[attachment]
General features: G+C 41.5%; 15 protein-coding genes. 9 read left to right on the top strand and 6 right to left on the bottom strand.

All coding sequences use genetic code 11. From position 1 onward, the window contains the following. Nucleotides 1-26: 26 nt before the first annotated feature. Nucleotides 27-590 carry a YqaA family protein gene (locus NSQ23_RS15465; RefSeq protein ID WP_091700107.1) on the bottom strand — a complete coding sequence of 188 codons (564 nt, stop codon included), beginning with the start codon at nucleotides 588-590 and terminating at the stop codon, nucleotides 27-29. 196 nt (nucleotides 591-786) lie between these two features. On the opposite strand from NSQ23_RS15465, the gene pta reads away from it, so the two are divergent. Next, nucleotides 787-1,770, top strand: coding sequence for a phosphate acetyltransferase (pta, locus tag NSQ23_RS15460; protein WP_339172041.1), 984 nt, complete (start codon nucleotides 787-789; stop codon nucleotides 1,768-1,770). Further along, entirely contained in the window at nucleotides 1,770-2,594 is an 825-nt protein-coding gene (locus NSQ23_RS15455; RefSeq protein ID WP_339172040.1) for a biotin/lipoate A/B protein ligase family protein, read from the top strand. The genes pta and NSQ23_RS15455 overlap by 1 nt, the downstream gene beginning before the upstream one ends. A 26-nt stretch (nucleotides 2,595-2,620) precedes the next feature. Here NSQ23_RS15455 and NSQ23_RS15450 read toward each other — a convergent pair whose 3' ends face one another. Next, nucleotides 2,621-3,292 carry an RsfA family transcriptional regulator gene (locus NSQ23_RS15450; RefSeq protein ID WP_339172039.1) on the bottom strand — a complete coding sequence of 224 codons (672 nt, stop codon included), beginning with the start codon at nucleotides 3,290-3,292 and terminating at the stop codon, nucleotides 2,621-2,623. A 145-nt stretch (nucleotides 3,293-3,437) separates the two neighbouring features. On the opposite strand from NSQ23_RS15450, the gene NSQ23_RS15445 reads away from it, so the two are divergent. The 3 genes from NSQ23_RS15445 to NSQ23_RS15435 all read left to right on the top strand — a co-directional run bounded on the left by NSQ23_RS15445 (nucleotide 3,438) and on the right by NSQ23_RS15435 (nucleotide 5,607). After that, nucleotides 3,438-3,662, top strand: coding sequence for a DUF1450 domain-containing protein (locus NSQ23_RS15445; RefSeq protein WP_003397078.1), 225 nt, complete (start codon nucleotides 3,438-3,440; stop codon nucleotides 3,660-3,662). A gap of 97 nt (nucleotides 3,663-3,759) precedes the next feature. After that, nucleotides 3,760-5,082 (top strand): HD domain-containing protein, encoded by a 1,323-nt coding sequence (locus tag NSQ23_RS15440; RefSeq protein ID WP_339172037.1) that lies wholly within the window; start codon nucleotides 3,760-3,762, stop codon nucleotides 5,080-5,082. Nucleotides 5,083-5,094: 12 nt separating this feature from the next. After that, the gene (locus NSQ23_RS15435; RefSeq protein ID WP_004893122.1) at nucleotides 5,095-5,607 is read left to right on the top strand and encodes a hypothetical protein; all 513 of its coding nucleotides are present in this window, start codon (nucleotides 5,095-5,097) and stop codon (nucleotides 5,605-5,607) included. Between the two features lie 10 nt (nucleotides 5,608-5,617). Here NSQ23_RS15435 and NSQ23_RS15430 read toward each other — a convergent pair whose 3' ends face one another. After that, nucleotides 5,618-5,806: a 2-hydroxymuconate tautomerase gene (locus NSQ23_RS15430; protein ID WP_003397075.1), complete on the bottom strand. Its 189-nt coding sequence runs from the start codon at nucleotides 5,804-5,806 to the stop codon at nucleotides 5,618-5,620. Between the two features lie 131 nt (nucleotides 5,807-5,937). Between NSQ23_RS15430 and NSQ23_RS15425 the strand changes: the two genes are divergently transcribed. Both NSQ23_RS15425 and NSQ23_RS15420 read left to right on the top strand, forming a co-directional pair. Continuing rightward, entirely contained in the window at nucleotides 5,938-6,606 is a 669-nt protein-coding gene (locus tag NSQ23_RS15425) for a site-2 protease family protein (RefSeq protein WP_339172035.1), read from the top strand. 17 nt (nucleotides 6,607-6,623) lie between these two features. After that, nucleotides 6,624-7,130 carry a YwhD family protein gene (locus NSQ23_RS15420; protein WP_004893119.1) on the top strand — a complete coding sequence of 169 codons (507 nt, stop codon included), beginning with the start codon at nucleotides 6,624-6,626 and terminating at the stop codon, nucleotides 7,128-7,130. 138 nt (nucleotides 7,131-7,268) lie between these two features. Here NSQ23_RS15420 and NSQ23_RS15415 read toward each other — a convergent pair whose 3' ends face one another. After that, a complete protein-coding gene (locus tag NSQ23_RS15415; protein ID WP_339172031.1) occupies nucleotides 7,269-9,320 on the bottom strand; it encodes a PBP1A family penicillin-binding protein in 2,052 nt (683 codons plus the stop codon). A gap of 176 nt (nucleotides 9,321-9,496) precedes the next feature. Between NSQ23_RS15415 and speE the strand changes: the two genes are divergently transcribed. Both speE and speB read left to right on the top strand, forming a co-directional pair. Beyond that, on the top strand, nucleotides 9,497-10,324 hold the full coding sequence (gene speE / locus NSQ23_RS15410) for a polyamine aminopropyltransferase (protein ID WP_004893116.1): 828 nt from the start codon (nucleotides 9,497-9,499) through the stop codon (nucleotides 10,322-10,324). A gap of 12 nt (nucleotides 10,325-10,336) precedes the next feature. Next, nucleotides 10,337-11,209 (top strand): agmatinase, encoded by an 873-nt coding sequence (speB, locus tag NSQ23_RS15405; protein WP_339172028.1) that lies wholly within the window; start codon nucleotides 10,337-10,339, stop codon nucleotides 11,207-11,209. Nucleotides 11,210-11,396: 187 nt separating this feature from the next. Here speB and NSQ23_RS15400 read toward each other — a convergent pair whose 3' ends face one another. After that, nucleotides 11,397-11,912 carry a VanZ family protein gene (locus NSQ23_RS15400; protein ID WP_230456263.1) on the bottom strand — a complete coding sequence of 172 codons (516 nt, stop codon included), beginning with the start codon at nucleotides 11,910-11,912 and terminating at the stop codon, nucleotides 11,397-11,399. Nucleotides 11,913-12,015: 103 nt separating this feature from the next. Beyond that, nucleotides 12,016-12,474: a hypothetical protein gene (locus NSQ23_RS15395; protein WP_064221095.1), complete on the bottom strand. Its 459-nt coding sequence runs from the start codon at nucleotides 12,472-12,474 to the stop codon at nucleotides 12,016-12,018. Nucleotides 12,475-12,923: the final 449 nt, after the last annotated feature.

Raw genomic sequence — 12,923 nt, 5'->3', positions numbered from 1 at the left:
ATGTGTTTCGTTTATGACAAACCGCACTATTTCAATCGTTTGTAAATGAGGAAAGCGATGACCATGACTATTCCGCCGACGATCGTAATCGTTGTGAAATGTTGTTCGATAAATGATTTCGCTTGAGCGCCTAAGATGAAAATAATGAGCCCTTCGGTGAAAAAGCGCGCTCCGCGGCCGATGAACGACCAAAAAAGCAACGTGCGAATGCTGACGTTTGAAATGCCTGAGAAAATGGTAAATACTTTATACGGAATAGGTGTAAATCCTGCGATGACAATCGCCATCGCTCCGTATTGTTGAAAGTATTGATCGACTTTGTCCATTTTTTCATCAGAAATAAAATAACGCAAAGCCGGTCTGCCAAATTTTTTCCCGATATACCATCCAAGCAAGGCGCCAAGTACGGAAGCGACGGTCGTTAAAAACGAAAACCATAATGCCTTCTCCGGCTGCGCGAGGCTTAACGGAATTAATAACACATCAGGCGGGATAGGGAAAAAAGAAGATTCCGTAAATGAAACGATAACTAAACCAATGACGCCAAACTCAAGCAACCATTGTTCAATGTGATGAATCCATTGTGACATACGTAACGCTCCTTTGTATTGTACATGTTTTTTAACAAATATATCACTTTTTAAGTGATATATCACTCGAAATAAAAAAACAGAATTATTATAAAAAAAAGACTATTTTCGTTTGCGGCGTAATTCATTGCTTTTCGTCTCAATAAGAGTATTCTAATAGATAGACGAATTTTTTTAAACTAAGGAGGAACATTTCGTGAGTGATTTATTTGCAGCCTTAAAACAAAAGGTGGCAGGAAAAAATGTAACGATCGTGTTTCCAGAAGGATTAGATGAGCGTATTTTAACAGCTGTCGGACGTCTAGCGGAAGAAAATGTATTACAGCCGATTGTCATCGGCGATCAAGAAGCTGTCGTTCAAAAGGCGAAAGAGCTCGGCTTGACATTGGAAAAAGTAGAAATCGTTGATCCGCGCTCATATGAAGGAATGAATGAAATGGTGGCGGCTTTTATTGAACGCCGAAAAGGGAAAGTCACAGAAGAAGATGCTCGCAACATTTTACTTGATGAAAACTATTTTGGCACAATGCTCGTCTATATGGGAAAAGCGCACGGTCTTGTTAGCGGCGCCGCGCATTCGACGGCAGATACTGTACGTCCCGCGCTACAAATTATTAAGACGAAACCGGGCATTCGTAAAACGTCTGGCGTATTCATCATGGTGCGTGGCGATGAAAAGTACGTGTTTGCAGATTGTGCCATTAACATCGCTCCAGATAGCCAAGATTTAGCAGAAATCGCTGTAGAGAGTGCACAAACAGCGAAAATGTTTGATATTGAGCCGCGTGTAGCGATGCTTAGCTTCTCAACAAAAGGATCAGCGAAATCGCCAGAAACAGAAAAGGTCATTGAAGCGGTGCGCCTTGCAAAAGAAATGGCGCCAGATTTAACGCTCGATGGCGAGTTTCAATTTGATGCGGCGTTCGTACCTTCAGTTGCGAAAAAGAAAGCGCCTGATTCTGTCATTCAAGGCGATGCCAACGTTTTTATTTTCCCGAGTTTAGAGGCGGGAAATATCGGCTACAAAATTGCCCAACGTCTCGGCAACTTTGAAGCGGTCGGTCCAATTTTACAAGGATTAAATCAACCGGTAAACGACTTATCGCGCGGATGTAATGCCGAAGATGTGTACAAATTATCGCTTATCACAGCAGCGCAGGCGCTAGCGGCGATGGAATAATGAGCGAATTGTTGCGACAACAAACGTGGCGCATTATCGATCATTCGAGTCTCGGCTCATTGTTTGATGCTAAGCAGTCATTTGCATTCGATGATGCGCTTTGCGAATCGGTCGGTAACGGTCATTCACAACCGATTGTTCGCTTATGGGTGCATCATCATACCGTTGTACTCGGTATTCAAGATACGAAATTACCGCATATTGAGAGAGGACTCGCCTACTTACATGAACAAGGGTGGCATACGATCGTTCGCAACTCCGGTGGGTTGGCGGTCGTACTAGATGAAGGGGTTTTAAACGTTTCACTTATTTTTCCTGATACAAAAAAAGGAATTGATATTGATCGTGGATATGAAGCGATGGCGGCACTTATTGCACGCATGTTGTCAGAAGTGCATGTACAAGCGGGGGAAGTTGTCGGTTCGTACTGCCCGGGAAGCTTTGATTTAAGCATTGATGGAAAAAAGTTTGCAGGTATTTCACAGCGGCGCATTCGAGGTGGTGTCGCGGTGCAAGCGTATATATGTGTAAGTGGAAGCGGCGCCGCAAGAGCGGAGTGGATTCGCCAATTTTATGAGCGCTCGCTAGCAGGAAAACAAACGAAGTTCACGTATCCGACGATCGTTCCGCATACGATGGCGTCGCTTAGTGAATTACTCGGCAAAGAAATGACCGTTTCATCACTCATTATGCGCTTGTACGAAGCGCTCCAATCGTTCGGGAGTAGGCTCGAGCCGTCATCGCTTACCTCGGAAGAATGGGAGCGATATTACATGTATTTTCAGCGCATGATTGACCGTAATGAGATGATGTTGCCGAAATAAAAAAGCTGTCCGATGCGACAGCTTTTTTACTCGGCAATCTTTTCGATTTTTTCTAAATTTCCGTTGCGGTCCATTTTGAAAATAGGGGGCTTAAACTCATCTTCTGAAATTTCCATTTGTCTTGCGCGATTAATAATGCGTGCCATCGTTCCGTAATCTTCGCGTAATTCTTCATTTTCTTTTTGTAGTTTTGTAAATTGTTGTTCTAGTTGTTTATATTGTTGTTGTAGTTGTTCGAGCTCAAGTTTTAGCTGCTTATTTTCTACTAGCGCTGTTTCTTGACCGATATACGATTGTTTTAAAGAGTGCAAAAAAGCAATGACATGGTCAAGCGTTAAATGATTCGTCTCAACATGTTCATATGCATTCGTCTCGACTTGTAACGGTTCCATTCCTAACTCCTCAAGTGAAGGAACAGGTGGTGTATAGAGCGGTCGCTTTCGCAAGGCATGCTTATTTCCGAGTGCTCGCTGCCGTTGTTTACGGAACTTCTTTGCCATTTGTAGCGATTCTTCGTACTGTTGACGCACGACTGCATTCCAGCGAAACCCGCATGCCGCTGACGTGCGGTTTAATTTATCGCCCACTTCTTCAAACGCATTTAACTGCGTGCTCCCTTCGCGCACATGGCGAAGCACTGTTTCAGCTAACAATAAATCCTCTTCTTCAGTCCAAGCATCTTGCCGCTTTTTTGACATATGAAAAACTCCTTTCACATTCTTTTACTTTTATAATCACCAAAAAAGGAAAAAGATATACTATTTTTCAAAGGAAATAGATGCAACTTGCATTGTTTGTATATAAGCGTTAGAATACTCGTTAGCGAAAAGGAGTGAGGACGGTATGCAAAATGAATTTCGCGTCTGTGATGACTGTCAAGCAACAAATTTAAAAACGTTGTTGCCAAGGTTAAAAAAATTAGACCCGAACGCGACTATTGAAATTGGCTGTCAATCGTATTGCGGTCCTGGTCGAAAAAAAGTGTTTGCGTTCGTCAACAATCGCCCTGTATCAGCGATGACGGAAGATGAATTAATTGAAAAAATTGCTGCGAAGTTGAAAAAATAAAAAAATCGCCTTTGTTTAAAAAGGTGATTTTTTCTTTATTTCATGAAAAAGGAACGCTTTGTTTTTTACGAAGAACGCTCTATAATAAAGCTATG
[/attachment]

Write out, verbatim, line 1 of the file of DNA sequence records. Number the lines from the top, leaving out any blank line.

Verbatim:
General features: G+C 41.5%; 15 protein-coding genes. 9 read left to right on the top strand and 6 right to left on the bottom strand.